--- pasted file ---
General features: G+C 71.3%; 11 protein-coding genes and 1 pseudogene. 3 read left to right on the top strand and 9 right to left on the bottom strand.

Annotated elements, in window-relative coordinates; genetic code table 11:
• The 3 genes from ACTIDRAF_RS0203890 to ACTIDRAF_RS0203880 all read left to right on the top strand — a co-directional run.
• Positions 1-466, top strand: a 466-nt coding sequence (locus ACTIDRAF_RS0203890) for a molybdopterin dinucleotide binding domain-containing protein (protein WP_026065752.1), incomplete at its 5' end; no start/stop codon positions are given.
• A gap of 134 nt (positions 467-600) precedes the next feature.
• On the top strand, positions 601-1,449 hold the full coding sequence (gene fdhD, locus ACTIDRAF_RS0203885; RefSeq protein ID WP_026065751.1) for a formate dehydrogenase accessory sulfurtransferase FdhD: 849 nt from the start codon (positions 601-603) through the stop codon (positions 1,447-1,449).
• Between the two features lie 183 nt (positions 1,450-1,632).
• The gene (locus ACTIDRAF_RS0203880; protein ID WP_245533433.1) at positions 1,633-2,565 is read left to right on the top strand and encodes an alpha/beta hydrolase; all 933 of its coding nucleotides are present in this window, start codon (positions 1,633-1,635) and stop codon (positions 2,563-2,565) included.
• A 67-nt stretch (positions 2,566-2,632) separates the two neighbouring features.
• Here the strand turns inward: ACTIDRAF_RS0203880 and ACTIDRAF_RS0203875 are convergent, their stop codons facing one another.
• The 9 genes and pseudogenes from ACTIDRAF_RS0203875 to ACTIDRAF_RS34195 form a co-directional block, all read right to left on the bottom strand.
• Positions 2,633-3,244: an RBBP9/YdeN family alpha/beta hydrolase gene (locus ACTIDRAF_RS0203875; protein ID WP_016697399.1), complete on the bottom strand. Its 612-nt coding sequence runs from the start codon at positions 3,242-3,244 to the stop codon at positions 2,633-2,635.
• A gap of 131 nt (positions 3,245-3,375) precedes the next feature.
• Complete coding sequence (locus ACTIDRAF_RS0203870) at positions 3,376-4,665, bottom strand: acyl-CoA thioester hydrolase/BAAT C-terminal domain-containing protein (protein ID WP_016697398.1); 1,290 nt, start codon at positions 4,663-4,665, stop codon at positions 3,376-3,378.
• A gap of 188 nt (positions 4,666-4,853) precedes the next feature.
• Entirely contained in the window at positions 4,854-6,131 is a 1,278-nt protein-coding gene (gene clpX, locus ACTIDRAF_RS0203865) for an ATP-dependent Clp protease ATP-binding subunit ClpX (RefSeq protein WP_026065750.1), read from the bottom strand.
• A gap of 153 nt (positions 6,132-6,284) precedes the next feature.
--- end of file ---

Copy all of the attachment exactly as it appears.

General features: G+C 71.3%; 11 protein-coding genes and 1 pseudogene. 3 read left to right on the top strand and 9 right to left on the bottom strand.

Annotated elements, in window-relative coordinates; genetic code table 11:
• The 3 genes from ACTIDRAF_RS0203890 to ACTIDRAF_RS0203880 all read left to right on the top strand — a co-directional run.
• Positions 1-466, top strand: a 466-nt coding sequence (locus ACTIDRAF_RS0203890) for a molybdopterin dinucleotide binding domain-containing protein (protein WP_026065752.1), incomplete at its 5' end; no start/stop codon positions are given.
• A gap of 134 nt (positions 467-600) precedes the next feature.
• On the top strand, positions 601-1,449 hold the full coding sequence (gene fdhD, locus ACTIDRAF_RS0203885; RefSeq protein ID WP_026065751.1) for a formate dehydrogenase accessory sulfurtransferase FdhD: 849 nt from the start codon (positions 601-603) through the stop codon (positions 1,447-1,449).
• Between the two features lie 183 nt (positions 1,450-1,632).
• The gene (locus ACTIDRAF_RS0203880; protein ID WP_245533433.1) at positions 1,633-2,565 is read left to right on the top strand and encodes an alpha/beta hydrolase; all 933 of its coding nucleotides are present in this window, start codon (positions 1,633-1,635) and stop codon (positions 2,563-2,565) included.
• A 67-nt stretch (positions 2,566-2,632) separates the two neighbouring features.
• Here the strand turns inward: ACTIDRAF_RS0203880 and ACTIDRAF_RS0203875 are convergent, their stop codons facing one another.
• The 9 genes and pseudogenes from ACTIDRAF_RS0203875 to ACTIDRAF_RS34195 form a co-directional block, all read right to left on the bottom strand.
• Positions 2,633-3,244: an RBBP9/YdeN family alpha/beta hydrolase gene (locus ACTIDRAF_RS0203875; protein ID WP_016697399.1), complete on the bottom strand. Its 612-nt coding sequence runs from the start codon at positions 3,242-3,244 to the stop codon at positions 2,633-2,635.
• A gap of 131 nt (positions 3,245-3,375) precedes the next feature.
• Complete coding sequence (locus ACTIDRAF_RS0203870) at positions 3,376-4,665, bottom strand: acyl-CoA thioester hydrolase/BAAT C-terminal domain-containing protein (protein ID WP_016697398.1); 1,290 nt, start codon at positions 4,663-4,665, stop codon at positions 3,376-3,378.
• A gap of 188 nt (positions 4,666-4,853) precedes the next feature.
• Entirely contained in the window at positions 4,854-6,131 is a 1,278-nt protein-coding gene (gene clpX, locus ACTIDRAF_RS0203865) for an ATP-dependent Clp protease ATP-binding subunit ClpX (RefSeq protein WP_026065750.1), read from the bottom strand.
• A gap of 153 nt (positions 6,132-6,284) precedes the next feature.